- Positive co-terminal: \(\color{red}{\frac{13π}{20} \ = \frac{13π}{20} \ + \ 2π \ = \ \frac{53π}{20}}\)
- Negative co-terminal: \(\color{red}{\frac{13π}{20} \ = \frac{13π}{20} \ - \ 2π \ = \ -\frac{27π}{4}}\)

**5) **Find the co-terminal angle: \(\frac{9π}{14} \ =\)

- Positive co-terminal: \(\color{red}{\frac{9π}{14} \ = \frac{9π}{14} \ + \ 2π \ = \ \frac{27π}{14}}\)
- Negative co-terminal: \(\color{red}{\frac{9π}{14} \ = \frac{9π}{14} \ - \ 2π \ = \ -\frac{21π}{14}}\)

**6) **Find the reference angle: \(640° \ =\)

Co-terminal angle: \(\color{red}{640° \ = \ 640° \ - \ 360° \ = \ 280° \ ⇒}\) **fourth** quadrant

\(\color{red}{⇒}\) reference angle \(\color{red}{= \ 360° \ - \ 280° \ = \ 80°}\)

**7) **Find the reference angle: \(580° \ =\)

Co-terminal angle: \(\color{red}{580° \ = \ 580° \ - \ 360° \ = \ 220° \ ⇒}\) **third** quadrant

\(\color{red}{⇒}\) reference angle \(\color{red}{= \ 220° \ - \ 180° \ = \ 40°}\)

**8) **Find the reference angle: \(420° \ =\)

Co-terminal angle: \(\color{red}{420° \ = \ 420° \ - \ 360° \ = \ 60° \ ⇒}\) **first** quadrant

\(\color{red}{⇒}\) reference angle \(\color{red}{= \ 60°}\)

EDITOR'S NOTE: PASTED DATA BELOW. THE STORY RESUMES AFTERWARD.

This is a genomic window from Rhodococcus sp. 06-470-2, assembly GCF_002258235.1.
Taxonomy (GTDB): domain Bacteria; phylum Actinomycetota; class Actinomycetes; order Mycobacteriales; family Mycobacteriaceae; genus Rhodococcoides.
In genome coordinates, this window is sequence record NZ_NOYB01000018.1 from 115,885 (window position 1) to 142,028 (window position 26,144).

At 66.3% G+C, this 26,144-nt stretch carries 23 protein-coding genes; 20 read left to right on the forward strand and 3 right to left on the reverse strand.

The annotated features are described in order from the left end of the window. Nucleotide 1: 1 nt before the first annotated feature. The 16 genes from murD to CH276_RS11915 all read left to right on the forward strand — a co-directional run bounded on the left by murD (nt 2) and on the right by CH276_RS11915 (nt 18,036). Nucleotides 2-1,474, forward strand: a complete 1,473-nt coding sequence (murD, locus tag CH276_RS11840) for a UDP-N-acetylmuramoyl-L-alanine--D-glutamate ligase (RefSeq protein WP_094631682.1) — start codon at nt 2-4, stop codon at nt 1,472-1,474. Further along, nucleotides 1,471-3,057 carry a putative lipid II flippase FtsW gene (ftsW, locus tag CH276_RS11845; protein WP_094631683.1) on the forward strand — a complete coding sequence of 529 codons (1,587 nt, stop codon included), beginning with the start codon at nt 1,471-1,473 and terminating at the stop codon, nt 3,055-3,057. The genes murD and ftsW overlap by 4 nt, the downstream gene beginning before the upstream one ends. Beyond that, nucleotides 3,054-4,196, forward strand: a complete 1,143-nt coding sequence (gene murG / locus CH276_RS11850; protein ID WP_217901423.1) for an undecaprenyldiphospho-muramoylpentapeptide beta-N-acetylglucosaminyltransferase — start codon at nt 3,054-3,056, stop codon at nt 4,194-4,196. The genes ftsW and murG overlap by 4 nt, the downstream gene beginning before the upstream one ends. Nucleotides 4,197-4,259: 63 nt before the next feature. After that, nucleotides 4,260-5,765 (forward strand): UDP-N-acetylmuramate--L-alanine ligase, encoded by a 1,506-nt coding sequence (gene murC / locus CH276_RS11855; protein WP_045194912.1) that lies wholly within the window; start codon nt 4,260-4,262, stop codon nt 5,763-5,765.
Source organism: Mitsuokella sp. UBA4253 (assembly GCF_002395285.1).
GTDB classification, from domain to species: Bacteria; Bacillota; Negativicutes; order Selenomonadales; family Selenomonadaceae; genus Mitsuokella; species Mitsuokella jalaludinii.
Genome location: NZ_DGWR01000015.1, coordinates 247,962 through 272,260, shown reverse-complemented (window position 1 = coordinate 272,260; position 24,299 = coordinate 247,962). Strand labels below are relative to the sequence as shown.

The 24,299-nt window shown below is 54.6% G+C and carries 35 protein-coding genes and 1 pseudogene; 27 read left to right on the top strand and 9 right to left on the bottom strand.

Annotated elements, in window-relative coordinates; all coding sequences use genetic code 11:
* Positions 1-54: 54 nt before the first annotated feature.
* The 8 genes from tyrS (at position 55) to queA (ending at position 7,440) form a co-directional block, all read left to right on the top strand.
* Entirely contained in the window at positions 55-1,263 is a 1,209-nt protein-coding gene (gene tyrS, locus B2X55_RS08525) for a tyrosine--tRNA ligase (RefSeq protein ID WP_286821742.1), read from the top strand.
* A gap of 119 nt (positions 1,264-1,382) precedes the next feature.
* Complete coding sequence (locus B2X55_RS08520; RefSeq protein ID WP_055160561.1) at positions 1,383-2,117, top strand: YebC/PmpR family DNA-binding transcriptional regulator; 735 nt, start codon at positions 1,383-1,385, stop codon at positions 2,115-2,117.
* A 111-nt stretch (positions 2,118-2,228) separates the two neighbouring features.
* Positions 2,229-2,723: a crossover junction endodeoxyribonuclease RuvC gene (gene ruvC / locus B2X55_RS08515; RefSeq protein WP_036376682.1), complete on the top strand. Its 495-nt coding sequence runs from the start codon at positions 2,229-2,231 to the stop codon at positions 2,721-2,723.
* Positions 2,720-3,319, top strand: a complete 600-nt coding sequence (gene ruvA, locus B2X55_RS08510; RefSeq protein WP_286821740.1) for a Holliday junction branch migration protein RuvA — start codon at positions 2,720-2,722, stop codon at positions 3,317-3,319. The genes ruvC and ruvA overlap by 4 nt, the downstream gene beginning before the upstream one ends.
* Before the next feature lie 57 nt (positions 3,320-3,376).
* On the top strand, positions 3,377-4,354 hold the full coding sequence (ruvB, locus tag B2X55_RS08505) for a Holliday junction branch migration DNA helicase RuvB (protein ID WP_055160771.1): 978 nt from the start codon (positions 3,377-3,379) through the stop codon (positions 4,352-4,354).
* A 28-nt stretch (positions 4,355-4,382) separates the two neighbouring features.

**9) **Find the reference angle: \(\frac{19π}{8} \ =\)

Co-terminal angle: \(\color{red}{\frac{14π}{8} \ = \ \frac{19π}{8} \ - \ 2π \ = \ \frac{3π}{8} \ ⇒}\) **first** quadrant

\(\color{red}{⇒}\) reference angle \(\color{red}{= \ \frac{3π}{8}}\)

**10) **Find the reference angle: \(\frac{27π}{7} \ =\)

Co-terminal angle: \(\color{red}{\frac{27π}{7} \ = \ \frac{27π}{7} \ - \ 2π \ = \ \frac{13π}{7} \ ⇒}\) **fourth** quadrant

\(\color{red}{⇒}\) reference angle \(\color{red}{= \ 2π \ - \ \frac{13π}{7} \ = \ \frac{π}{7}}\)

## Finding Co-terminal Angles and Reference Angles Practice Quiz

### More Trigonometric Functions courses

- How to Find the Length of Arc and the Area of Sector
- How to Write Each Measure in Radians
- How to Find Missing Sides and Angles of a Right Triangle
- How to Write Each Measure in Degrees
- How to Evaluate Each Trigonometric Function
- How to Sketch Angles in Standard Position
- How to Find Co-terminal Angles and Reference Angles
- How to Find Trigonometric Ratios of General Angles